SOUTH PORTLAND – A fire that heavily damaged Red’s Dairy Freeze, the popular ice cream stand at the foot of Meetinghouse Hill, was likely caused by an electrical problem, fire officials said Sunday.
The owner of the business, which is entering the peak summer season, said the extent of the damage is unknown, but he vowed to reopen.
“Until people get here and check things out, I don’t know how long it will take to get things repaired and get back to business,” Chris Bolling said. “We will be back.”
Insurance company representatives will assess the damage today, he said.
The fire broke out just before 3 a.m. Sunday morning. Lt. Jim Wilson, of the South Portland Fire Department said crews arrived to heavy smoke billowing from the attic area.
He said the fire started in the bathroom in the back of the building and is not considered suspicious. The building was secure when fire crews arrived, he said.
“At this point, we haven’t narrowed down an exact cause,” Wilson said. “We are pretty sure its electrical, but we just don’t know what item started the fire.”
The blaze was brought under control in about 20 minutes.
It destroyed the back half of the building that held its freezers. The front of the building where workers serve the ice-cream suffered heavy smoke damage. The toppings like Butterfingers and M&M’s melted in their containers. The machines that hold and dispense the ice-cream were coated with black soot.
Bolling said he doesn’t know if the machines will work because the heat from the fire could have melted the wires inside the machines.
The business, which was started in 1952 by Bolling’s father, Leonard “Red” Bolling, is widely considered one of the city’s best-known landmarks.
With the warm temperatures Sunday, the lines normally would have stretched to the street. Instead, motorists driving past Red’s through the busy intersection on Cottage Road honked as an employee painted, “We’ll be back” on the front of the building.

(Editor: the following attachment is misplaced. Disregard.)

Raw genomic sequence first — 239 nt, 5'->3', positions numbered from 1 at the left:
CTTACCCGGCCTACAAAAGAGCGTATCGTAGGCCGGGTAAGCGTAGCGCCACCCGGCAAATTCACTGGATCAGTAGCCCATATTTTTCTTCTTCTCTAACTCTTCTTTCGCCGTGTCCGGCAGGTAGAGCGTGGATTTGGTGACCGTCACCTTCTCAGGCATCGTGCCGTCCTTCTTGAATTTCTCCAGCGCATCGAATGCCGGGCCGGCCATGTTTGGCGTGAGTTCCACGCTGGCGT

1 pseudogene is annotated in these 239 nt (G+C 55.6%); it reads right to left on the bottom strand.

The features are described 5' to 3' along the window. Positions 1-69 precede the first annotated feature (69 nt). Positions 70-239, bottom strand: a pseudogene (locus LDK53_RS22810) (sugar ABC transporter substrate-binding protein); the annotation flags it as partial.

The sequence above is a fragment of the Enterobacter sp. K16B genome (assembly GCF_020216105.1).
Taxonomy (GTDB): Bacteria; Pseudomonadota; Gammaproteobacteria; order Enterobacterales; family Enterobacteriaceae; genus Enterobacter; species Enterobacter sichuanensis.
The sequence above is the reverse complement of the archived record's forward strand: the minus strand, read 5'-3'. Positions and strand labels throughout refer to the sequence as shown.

Many employees rushed to the ice-cream stand after hearing about the fire.
“I went inside and started shaking and crying,” said Jess Conley, who has worked at Red’s for the past four years. “I wasn’t expecting it to be as bad as it was.”
Kathlean Peters, an employee at Red’s for the past 14 years, said it’s like a second home for many of the people who work there.
“It’s like a big family,” Peters said. “I’m devastated.”
Alison Bolling, who owns the ice-cream stand with her husband, was on the verge of tears Sunday as friends and patrons stopped to offer their support.
Her daughter, Laura Bolling, said she burst into tears when she saw the stand.
“I’ve lived here my whole life,” she said. “It’s gone.
Christina King, of Portland, had planned to take her children to Red’s after visiting Willard Beach Sunday afternoon.
“That’s too bad,” King said. “Hopefully, they will get it up and going again. It’s a staple in this area.”
Mary Gillies, of Portland, said she has gone to Red’s since she was a kid.
“I’m shocked,” Gillies said. “I’m so sorry and upset that happened. It’s one of my favorite places to go around here.”
Robyn Wondolleck, of South Portland, walked by Red’s Sunday afternoon to inquire about the extent of the damage. She said her fiance Dustin Powell, a call member of the Cape Elizabeth Fire Department, helped put out the blaze.
“It’s very sad,” she said. “It’s a weekly thing for us to come and get ice cream. I can’t imagine what it will be like for the people who have come here for generations.”
Staff Writer Melanie Creamer can be contacted at 791-6361 or: firstname.lastname@example.org